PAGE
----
FAYETTEVILLE, Ark. (KNWA/KFTA) — A Northwest Arkansas man convicted for operating a meth lab has had his request for a compassionate release denied.

Dennis Cordes, 75, of Fayetteville, was arrested in February 1996 on charges of knowingly attempting to manufacture methamphetamine and knowingly attempting to manufacture methcathinone.

His release date is tentatively scheduled for April 24, 2026.

The affidavit for Cordes’ arrest, originally filed on Jan. 9, 1996, says that a federal search warrant was executed on a travel trailer at Dunlap’s Fish Camp and RV Park near the Illinois River at the border of Washington County and Benton County border.

The officers discovered a laboratory including chemicals, lab equipment, formulas and documentation indicating ownership of the trailer.

Numerous documents were located, including an envelope addressed to Dennis Cordes containing formulas for the manufacture of methamphetamine.

According to the affidavit, analysis of chemicals discovered at the lab yielded a positive test result for methcathinone, a Schedule I controlled substance.

The filing says that Cordes, along with a man identified as Rory Gregory, manufactured at least three batches of methamphetamine or methcathinone in the trailer.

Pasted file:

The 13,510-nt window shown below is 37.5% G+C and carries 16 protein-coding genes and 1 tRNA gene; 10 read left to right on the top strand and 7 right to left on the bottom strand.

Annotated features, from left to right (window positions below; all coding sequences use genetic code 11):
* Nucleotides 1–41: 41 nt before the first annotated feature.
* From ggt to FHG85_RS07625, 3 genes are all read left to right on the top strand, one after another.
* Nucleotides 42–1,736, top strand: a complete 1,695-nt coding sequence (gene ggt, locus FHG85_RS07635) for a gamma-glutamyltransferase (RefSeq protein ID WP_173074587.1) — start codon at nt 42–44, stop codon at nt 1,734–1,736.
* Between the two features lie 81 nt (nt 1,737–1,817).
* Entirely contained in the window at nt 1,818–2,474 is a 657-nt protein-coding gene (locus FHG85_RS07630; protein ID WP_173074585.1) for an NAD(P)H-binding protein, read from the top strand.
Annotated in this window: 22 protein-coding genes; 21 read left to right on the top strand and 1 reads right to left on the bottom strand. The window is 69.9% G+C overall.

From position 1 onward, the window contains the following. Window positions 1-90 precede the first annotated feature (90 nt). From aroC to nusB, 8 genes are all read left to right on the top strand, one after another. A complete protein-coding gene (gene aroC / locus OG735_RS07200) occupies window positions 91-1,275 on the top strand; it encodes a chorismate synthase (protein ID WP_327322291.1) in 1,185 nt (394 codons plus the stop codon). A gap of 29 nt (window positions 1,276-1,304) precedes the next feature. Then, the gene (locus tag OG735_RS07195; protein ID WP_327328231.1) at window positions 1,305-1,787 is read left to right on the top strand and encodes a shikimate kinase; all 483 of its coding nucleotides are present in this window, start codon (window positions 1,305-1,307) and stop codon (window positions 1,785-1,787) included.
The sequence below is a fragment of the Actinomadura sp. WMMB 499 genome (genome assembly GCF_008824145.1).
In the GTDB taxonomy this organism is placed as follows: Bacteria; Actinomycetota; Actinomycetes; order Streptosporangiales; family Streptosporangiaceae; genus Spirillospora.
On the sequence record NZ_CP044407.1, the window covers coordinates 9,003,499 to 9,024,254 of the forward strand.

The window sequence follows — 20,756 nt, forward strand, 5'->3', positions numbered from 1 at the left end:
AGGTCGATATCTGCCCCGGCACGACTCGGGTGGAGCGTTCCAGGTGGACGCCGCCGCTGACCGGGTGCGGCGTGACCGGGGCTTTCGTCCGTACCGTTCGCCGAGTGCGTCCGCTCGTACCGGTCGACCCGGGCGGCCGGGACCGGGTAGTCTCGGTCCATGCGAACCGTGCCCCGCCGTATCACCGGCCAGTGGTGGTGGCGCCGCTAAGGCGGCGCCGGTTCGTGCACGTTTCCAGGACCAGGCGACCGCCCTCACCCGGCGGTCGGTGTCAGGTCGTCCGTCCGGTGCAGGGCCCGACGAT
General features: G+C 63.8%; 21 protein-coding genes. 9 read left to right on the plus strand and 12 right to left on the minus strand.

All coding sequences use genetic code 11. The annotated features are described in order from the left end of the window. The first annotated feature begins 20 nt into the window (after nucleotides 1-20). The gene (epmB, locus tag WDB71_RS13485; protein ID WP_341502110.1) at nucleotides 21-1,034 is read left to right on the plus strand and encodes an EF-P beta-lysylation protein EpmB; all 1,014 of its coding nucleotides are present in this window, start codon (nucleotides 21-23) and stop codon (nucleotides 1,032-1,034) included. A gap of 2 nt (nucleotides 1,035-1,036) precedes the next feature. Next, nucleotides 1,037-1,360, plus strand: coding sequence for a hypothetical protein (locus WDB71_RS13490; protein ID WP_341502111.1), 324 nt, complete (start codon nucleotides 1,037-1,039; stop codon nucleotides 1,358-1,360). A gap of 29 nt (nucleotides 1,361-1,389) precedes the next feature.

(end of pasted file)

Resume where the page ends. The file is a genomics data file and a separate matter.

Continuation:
Cordes was sentenced to 31 years in prison and has since requested an early release or sentence reduction multiple times.

He was sentenced to an additional 51 months a year later after briefly escaping from the Washington County jail.

In a previous opinion from the court denying Cordes’ motion for sentence reduction in May 2020, the court acknowledged that Cordes was experiencing medical issues.

“Despite the fact that Mr. Cordes’ medical conditions were serious, the court concluded that early release was not warranted,” court documents said.

Now, the court says that nothing has changed to warrant an early release.

“Nothing has changed materially since the court denied Mr. Cordes’ first motion for reduction of sentence and early release. Mr. Cordes is now two years older, has served two more years on his sentence, and is wheelchair bound — whereas previously he walked with a cane and had restrictions on standing and lifting,” court documents said.

In a response to the motion, Judge Timothy Brooks supported keeping with the original sentence.

“The court continues to believe that his offense conduct and criminal history are very serious and that his sentence of 372 months is just and fair under the totality of the circumstances,” Brooks said.